Ecosystem services and urban water
: an assessment of the goods and benefits accruing from sustainable approaches to urban water management

  • Roshni Jose

    Student thesis: Doctoral Thesis


    This research creates a linkage between Ecosystem Services (ES) and Sustainable Urban Drainage Systems (SUDS) in urban residential areas. The findings suggest that optimisation of ecosystem service goods and benefits, particularly cultural service and regulating service benefits, can be delivered through SUDS within urban greenspace settings. Previous studies have indicated that SUDS can help to manage water quality, water quantity and provide amenity. Additionally, the UK National Ecosystem Assessment (2011) has concluded that nature provides many ES benefits. Within this context, SUDS in urban greenspace areas have a high potential to provide opportunities to enhance urban ES provision beyond ‘simply’ water management. Within this thesis, an integrated methodology (consisting of physical and social science methods) is used to assess cultural and regulating services provided by SUDS. The results are collated to consolidate the data on different SUDS types and to develop and test a communication tool, to confirm the multiple benefits provided by SUDS. The work contributes to existing knowledge in this field of study, particularly as there is a very limited information available on delivery of cultural ecosystem services from SUDS.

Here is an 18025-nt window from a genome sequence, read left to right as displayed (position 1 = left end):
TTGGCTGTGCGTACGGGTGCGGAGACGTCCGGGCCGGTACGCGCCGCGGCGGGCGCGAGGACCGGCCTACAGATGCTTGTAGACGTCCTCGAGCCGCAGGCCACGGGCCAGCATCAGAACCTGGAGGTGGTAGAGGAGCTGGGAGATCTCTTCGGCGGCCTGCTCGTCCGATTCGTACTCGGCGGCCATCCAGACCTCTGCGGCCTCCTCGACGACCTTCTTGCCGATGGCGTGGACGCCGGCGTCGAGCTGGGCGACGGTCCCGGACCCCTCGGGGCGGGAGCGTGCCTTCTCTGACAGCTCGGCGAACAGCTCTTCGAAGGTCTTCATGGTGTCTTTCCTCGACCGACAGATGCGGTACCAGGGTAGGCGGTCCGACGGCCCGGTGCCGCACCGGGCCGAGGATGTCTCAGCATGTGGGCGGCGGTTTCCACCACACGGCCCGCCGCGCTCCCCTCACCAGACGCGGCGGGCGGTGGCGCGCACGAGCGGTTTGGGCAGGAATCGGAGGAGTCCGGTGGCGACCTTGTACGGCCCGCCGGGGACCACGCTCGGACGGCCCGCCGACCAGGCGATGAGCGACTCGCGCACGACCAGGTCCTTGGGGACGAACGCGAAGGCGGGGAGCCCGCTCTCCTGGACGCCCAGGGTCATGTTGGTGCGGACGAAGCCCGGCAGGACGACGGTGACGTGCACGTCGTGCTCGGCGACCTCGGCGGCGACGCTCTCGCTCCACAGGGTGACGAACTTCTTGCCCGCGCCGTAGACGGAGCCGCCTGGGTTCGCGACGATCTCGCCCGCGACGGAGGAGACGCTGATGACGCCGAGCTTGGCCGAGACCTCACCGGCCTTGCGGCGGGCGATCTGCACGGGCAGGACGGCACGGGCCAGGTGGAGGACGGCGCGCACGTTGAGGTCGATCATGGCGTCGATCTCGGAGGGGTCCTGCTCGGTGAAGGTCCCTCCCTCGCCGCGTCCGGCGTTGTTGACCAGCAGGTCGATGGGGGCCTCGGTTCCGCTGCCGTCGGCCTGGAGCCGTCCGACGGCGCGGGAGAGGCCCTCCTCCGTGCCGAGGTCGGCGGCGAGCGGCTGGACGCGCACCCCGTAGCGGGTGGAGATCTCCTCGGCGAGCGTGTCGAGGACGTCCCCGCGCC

Two case study sites, in Dundee and Dunfermline (both in Scotland, UK), with well-established SUDS features, were selected for the field assessment of ES and SUDS linkages. A third case study location, at Waterlooville (England, UK) was used to test the communication tool. The methodologies used in this research include visual inspection, public perception survey, Public Participatory Geographical Information Systems (PPGIS) and a pond and wetland survey. The results confirm that SUDS provide multiple ES benefits, particularly cultural and regulating services. Public perception results showed a statistical link between SUDS and ES provision in terms of biodiversity, aesthetics and educational benefits. The PPGIS results show the most favoured and least favoured places, based on participants opinion. Additionally, a willingness to pay assessment was conducted; this indicates that respondents value greenspace and SUDS near their homes.
    The thesis concludes with the presentation of a communication tool which has been developed to assist in the identification of ES associated with SUDS. The three stages of the tool include preliminary stage, decision stage and final stage. The tool allows the communication of results based on physical science and social science and testing of the tool provided feedback on the reliability and usefulness of the tool. The outcome of this research will be of use to stakeholders such as landscape architects, engineers, planners, policy makers etc. An evidence base is created to assess the cultural and regulating services in the context of urban environments. The links between SUDS and ES are established, acknowledging the importance of non-monetary valuation of ES with respect to cultural services.
    Date of Award4 Jul 2017
    Original languageEnglish
    Awarding Institution
    • Abertay University
    SponsorsScottish Overseas Research Students Awards Scheme (SORAS) & The Leche Trust
    SupervisorRebecca Wade (Supervisor) & Joseph Akunna (Supervisor)

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